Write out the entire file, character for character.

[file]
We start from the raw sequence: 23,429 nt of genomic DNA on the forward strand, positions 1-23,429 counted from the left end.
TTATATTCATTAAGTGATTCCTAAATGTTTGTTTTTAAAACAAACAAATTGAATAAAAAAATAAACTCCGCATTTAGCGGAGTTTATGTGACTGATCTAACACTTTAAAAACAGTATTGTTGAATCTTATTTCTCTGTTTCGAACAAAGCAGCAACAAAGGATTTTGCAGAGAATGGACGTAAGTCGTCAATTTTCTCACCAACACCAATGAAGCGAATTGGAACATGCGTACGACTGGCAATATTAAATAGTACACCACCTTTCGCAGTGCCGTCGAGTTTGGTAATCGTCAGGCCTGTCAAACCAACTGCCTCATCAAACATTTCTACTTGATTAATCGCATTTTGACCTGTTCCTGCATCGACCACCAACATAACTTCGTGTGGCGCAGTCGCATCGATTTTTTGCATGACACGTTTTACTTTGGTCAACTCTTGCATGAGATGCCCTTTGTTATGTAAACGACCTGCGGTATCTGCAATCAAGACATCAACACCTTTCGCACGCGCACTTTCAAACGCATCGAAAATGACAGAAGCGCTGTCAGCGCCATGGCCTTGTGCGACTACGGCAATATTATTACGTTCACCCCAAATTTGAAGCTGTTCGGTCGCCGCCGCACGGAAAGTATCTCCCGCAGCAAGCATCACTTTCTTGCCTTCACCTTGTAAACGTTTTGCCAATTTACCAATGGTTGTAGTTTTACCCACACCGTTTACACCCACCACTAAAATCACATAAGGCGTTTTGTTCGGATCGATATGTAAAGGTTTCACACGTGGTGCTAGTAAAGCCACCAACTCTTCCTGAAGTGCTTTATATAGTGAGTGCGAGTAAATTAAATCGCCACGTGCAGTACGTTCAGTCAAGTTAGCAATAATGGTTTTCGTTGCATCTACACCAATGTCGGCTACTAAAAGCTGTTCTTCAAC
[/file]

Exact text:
We start from the raw sequence: 23,429 nt of genomic DNA on the forward strand, positions 1-23,429 counted from the left end.
TTATATTCATTAAGTGATTCCTAAATGTTTGTTTTTAAAACAAACAAATTGAATAAAAAAATAAACTCCGCATTTAGCGGAGTTTATGTGACTGATCTAACACTTTAAAAACAGTATTGTTGAATCTTATTTCTCTGTTTCGAACAAAGCAGCAACAAAGGATTTTGCAGAGAATGGACGTAAGTCGTCAATTTTCTCACCAACACCAATGAAGCGAATTGGAACATGCGTACGACTGGCAATATTAAATAGTACACCACCTTTCGCAGTGCCGTCGAGTTTGGTAATCGTCAGGCCTGTCAAACCAACTGCCTCATCAAACATTTCTACTTGATTAATCGCATTTTGACCTGTTCCTGCATCGACCACCAACATAACTTCGTGTGGCGCAGTCGCATCGATTTTTTGCATGACACGTTTTACTTTGGTCAACTCTTGCATGAGATGCCCTTTGTTATGTAAACGACCTGCGGTATCTGCAATCAAGACATCAACACCTTTCGCACGCGCACTTTCAAACGCATCGAAAATGACAGAAGCGCTGTCAGCGCCATGGCCTTGTGCGACTACGGCAATATTATTACGTTCACCCCAAATTTGAAGCTGTTCGGTCGCCGCCGCACGGAAAGTATCTCCCGCAGCAAGCATCACTTTCTTGCCTTCACCTTGTAAACGTTTTGCCAATTTACCAATGGTTGTAGTTTTACCCACACCGTTTACACCCACCACTAAAATCACATAAGGCGTTTTGTTCGGATCGATATGTAAAGGTTTCACACGTGGTGCTAGTAAAGCCACCAACTCTTCCTGAAGTGCTTTATATAGTGAGTGCGAGTAAATTAAATCGCCACGTGCAGTACGTTCAGTCAAGTTAGCAATAATGGTTTTCGTTGCATCTACACCAATGTCGGCTACTAAAAGCTGTTCTTCAAC